I can’t say I immediately fell in love with HBO’s Harry Bosch. The man looked like a bullet and it took me time to warm up to him. And then one day Bosch was talking to someone, possibly his daughter, and he said, “Closure is a myth,” and from that moment I was hooked. I thought, this is a man of some good sense. Then I went and started reading the Bosch books from the beginning, and now I’m hooked. Here are three things I’ve learned.
- Flaws make a character interesting. Harry Bosch is a mess of flaws. He has issues with authority. He has trouble with intimacy. He’s a violent man. But what I like about him is that he is trying to come to grips with it all. He understands he’s flawed. He wants to resolve it. Some of my favorite scenes in The Last Coyote are when he talks to a psychiatrist. That poor woman has to work so hard to earn his trust, but you can see why she comes to like him. He’s earned his flaws, if that makes sense.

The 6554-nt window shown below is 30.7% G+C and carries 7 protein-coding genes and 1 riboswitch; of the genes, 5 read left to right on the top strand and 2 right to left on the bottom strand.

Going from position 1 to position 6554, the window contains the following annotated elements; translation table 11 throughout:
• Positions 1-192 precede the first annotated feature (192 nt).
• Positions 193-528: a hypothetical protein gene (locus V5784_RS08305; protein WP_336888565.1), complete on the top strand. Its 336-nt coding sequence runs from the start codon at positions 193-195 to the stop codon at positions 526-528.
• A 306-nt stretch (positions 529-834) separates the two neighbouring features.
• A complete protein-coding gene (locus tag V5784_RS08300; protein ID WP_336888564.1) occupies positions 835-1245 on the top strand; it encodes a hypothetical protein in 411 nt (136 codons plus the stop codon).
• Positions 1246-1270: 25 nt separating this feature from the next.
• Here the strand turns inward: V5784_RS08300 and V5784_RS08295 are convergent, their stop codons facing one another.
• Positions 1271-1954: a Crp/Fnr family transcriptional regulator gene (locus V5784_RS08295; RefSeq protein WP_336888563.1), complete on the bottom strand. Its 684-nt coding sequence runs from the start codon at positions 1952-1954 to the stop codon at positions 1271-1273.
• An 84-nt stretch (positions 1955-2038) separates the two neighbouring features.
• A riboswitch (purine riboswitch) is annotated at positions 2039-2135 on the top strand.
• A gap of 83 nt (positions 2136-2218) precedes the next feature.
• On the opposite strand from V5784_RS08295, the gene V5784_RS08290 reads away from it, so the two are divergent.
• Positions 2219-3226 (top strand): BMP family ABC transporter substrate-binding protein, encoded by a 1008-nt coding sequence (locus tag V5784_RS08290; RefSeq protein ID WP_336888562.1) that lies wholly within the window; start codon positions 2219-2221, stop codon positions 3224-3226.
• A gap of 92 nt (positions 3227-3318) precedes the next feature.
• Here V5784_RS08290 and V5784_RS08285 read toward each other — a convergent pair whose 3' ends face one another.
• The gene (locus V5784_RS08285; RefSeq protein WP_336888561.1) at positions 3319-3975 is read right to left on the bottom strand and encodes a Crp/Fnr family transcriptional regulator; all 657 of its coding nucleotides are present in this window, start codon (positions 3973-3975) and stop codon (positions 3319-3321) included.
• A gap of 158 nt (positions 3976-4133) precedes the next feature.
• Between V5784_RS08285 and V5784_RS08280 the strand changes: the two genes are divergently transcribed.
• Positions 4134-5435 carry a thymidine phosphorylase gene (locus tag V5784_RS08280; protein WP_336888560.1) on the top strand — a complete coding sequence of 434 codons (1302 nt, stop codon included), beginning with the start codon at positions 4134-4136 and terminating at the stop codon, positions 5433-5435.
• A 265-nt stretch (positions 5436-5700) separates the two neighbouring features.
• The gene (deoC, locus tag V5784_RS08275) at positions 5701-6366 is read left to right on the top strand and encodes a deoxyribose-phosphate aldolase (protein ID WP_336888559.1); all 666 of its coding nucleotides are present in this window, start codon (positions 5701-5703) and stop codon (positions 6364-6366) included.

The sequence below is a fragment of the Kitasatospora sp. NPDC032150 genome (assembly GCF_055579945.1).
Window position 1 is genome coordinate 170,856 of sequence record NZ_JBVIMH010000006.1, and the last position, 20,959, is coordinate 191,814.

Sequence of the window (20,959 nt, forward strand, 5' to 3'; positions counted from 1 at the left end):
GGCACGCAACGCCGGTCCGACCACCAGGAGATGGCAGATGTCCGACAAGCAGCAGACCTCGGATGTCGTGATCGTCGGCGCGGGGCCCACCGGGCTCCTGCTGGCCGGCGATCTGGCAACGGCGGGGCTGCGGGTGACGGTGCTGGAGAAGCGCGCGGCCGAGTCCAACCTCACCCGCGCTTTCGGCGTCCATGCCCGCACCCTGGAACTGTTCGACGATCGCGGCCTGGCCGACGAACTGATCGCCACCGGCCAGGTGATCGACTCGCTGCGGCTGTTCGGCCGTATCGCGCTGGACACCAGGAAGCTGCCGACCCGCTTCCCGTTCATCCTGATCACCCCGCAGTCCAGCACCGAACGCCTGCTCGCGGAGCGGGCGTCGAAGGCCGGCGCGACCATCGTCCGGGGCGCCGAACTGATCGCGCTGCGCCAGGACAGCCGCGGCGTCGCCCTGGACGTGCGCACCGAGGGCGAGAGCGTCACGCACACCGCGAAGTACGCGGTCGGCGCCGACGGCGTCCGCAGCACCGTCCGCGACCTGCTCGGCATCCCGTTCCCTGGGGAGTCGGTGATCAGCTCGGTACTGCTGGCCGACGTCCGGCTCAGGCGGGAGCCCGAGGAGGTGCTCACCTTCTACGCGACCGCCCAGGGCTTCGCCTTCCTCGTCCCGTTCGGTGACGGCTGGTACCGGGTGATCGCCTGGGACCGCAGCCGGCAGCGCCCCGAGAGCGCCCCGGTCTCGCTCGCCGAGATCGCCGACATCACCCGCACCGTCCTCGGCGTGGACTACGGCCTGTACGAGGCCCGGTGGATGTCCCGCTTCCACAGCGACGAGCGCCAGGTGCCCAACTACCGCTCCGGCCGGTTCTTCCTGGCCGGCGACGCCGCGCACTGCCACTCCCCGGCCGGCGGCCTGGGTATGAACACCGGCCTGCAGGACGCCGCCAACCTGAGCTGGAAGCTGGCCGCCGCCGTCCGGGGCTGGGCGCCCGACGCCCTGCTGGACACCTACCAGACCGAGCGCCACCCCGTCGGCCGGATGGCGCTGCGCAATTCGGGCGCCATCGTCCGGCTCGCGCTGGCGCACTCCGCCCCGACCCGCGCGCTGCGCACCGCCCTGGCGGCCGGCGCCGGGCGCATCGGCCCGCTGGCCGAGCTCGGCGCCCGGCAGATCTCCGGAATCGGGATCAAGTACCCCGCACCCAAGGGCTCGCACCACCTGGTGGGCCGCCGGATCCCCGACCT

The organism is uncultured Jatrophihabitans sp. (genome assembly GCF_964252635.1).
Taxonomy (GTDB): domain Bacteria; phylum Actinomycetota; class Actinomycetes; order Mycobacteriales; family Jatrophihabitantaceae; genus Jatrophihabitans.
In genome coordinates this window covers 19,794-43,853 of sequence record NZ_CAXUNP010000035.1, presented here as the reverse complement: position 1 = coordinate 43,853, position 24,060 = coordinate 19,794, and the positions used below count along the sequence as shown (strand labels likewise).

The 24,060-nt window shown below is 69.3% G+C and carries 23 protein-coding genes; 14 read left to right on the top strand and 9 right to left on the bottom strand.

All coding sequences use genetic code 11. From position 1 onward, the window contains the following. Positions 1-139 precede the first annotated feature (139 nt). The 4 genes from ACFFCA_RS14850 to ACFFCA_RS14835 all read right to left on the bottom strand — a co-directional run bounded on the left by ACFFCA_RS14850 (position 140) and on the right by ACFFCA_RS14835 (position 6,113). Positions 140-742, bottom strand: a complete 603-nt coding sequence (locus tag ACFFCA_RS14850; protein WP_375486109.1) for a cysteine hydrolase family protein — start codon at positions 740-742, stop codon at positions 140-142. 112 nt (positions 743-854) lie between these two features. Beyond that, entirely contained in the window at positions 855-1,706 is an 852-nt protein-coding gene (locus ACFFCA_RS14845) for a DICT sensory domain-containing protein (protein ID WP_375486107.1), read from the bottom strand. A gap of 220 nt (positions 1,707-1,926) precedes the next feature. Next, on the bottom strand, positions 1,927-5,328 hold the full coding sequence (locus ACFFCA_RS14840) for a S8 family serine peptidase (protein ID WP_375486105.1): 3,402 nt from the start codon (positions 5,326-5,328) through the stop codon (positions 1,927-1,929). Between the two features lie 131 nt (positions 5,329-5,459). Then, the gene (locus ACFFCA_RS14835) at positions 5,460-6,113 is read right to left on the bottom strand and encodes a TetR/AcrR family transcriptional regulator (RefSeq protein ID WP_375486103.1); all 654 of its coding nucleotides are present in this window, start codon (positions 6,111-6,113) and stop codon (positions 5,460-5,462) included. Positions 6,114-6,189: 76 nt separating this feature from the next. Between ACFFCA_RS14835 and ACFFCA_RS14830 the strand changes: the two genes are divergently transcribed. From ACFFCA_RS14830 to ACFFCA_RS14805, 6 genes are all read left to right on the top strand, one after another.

2. Connelly isn’t afraid to throw obstacles in Bosch’s path. Such as the fact that his mother was a prostitute. And she was murdered. That’s a problem, and it’s a lot for Bosch to grapple with. In a lot of ways he is defined by his mother. But it’s also so compelling. It reminds me not to hold back. (I don’t even want to tell you what Maggie Dove is dealing with in the third book.)
3. He makes great use of setting. The novels are set in Los Angeles, and Connelly knows it down to the street. When Bosch goes for a drive, he observes everything. as in the opening paragraph of Trunk Music. “As he drove along Mulholand Drive toward the Cahuenga Pass, Bosch began to hear the music. It came to him in fragments of strings and errant horn sequences, echoing off the brown summer-dried hills and blurred by the white noise of traffic carrying up from the Hollywood Freeway.”